Member of Parliament Koryun Nahapetyan, the head of Defense Committee, commenting on the upcoming Sargsyan-Aliyev meeting, said he cannot point to anything positive because Azerbaijan will hardly revise its belligerent policy. However, Koryun Nahapetyan said there may always be a surprise. Ostensibly, a surprise is a revision of Azerbaijan’s policy.
Of course, this will not happen, and not because Azerbaijan has no wish. Simply there is no opportunity for this and the reasons are several. Azerbaijan’s policy will not be revised, and there is no such objective, in fact. The objective is to restrain Azerbaijan’s policy, deprive Azerbaijan of opportunities for expression of its belligerence.
This is the current objective and priority of the negotiations on Artsakh, which is reflected in the statements of the mediators, particularly the U.S. and French representatives, as well as in non-formal signals from Armenia, including Shavarsh Kocharyan’s point on a moratorium on sale of weapons to the sides of the conflict at the UN SC, adopting sanctions against the countries which will supply weapons to Azerbaijan or Armenia.
The process of restraining Azerbaijan’s belligerent policy has already started, particularly by way of use of modern equipment at the Armenian front line, which has significantly limited Azerbaijan’s attacks. Through the failure of the April war the Armenian armed forces have tangibly limited Azerbaijan’s moves. Currently the objective should be set for the Armenian diplomacy to limit Azerbaijan, including military diplomacy.
In other words, it is time Armenia moved on to “military diplomacy”. Of course, this “military diplomacy” should not mean the same as Azerbaijan’s. Azerbaijan’s diplomacy was based on blackmail and provocation. Armenia’s “military diplomacy” should be based on the strategic concept of regional security.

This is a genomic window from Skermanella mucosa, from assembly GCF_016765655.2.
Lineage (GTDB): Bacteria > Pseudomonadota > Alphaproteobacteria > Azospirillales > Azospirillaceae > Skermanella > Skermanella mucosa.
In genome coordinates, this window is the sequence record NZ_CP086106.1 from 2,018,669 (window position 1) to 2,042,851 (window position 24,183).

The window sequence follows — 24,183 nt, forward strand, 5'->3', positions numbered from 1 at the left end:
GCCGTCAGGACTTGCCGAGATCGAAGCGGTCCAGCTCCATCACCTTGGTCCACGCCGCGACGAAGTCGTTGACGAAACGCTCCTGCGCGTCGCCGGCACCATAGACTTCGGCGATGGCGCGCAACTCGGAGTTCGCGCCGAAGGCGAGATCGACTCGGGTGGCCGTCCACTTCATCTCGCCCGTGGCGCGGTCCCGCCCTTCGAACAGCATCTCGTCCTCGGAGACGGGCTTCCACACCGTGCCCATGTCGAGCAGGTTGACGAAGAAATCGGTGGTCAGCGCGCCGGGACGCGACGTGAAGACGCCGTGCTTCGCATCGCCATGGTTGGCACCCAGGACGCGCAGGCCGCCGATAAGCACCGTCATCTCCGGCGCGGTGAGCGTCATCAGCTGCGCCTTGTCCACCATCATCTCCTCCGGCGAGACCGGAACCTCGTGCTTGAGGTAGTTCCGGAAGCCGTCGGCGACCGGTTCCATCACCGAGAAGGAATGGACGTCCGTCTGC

In fact, for the past two weeks the Armenian armed forces have been busy with this, and what the Armenian army did during the April war was nothing but protection of the regional and international security system along with protecting Armenia and Artsakh.
Now it is the right time for diplomatic wording for this mission at the level of an Armenian national policy. The problem is that only Armenia has the right to military diplomacy in the Caucasian region. Restraining and pushing back the Azerbaijani aggression against regional and international security further expansion of which would simply turn the Caucasus to an erupting volcano under the nose of the Euro-Atlantic pole, has deprived Azerbaijan of the right to war and obtained the right to military diplomacy.
This right is not identical to military aggression. This right is associated with full reflection of strategic goals and functions in the Armenian state political, diplomatic strategy and their international conceptual development.
In this sense, the so-called last surprise of the Karabakh process was the counteraction of the Armenian armed forces for Azerbaijan, as well as Russia, the main sponsor for the preparation of the Azerbaijani aggression, which expected that Armenia would not be able to resist the Azerbaijani machine alone and would turn to Russia, and Moscow would then achieve its strategic goal – military presence in the Karabakh area.
After the April war the military-political logic of the Karabakh negotiations should not be a surprise for Armenia, Armenia does not have such a need. The only thing left to do is to develop the mindset that has formed in the result of the surprise of the Armenian armed forces and the following international developments.
This supposes Armenia’s transition to military diplomacy the right to which Yerevan earlier two decades ago and reasserted last April.
With the Vienna agenda and the recent focus on it the international community has recognized the right of Armenia to military diplomacy because it is a component of the Caucasus and the Euro-Atlantic security and the right to peace. Peace is impossible without the military diplomacy of Armenia. The issue of peace in the Caucasus has no alternative in the visible future.